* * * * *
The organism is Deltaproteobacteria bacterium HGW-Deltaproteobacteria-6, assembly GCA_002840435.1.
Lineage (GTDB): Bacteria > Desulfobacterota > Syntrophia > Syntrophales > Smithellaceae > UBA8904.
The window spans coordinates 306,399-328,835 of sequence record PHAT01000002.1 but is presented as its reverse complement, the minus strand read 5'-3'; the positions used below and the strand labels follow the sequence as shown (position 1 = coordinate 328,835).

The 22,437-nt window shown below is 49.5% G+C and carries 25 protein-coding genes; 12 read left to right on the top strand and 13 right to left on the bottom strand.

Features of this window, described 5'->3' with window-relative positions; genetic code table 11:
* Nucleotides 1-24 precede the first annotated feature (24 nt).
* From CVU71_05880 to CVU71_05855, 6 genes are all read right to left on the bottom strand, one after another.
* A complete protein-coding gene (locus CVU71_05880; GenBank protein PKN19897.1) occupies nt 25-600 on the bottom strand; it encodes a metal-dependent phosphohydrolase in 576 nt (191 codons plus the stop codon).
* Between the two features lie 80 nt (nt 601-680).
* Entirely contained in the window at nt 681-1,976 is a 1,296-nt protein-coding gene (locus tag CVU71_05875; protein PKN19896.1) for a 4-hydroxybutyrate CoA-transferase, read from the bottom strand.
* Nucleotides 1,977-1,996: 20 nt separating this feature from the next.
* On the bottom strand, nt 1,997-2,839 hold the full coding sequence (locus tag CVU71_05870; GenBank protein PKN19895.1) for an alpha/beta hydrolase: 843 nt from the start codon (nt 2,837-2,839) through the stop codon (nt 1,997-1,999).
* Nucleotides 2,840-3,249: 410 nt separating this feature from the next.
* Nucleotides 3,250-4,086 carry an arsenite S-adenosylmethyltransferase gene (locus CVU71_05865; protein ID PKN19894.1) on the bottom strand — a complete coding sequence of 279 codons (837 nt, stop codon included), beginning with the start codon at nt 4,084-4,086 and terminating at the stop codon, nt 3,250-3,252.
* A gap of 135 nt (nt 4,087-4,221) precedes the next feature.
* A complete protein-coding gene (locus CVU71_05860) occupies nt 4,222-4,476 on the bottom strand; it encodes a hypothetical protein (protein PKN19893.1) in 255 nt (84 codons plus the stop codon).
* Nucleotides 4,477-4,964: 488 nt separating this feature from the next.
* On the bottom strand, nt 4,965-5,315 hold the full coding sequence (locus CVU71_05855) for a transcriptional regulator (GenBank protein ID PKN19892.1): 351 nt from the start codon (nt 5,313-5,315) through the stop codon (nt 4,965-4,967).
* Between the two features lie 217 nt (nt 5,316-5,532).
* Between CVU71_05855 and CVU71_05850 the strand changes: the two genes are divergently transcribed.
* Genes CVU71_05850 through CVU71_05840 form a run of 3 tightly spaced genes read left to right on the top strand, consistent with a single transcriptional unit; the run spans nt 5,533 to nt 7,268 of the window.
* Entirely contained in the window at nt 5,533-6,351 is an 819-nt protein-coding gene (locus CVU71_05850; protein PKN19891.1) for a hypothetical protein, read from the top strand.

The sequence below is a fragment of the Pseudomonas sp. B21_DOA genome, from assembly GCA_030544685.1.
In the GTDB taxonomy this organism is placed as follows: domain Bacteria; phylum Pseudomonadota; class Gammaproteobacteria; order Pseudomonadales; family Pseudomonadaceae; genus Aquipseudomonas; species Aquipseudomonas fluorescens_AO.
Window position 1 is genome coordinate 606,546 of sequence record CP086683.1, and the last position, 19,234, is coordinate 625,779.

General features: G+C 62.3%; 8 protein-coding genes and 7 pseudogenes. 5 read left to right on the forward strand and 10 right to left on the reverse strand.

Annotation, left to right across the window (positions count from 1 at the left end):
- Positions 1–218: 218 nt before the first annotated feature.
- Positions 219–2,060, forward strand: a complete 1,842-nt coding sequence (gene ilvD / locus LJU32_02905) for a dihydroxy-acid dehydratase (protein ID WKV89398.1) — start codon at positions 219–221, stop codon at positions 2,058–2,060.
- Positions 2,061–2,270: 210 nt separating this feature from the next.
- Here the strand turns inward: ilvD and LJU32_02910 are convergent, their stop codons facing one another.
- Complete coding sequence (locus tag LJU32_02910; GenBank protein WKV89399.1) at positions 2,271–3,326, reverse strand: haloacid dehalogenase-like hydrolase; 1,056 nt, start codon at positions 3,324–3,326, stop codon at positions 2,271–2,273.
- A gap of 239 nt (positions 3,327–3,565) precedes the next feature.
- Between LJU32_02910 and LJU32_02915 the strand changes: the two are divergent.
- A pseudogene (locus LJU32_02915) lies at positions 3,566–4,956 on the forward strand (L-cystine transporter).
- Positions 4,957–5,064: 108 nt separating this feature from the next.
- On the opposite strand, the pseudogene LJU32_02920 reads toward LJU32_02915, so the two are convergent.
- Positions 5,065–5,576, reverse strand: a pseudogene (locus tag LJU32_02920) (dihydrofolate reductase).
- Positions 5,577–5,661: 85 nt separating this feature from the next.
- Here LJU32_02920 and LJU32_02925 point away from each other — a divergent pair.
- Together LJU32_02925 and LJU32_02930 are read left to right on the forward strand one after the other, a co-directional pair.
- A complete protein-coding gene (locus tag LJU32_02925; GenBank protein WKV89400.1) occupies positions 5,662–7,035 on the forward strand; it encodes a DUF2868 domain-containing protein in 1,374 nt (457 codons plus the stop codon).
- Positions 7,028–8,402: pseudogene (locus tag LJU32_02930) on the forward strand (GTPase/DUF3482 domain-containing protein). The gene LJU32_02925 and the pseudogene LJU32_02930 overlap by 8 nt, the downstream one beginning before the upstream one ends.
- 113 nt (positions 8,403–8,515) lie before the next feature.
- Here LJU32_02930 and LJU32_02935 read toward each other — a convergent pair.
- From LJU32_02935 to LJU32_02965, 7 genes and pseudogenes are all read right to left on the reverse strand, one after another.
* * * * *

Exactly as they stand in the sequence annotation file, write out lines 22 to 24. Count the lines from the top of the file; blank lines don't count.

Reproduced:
* Entirely contained in the window at nt 5,533-6,351 is an 819-nt protein-coding gene (locus CVU71_05850; protein PKN19891.1) for a hypothetical protein, read from the top strand.

The sequence below is a fragment of the Pseudomonas sp. B21_DOA genome, from assembly GCA_030544685.1.
In the GTDB taxonomy this organism is placed as follows: domain Bacteria; phylum Pseudomonadota; class Gammaproteobacteria; order Pseudomonadales; family Pseudomonadaceae; genus Aquipseudomonas; species Aquipseudomonas fluorescens_AO.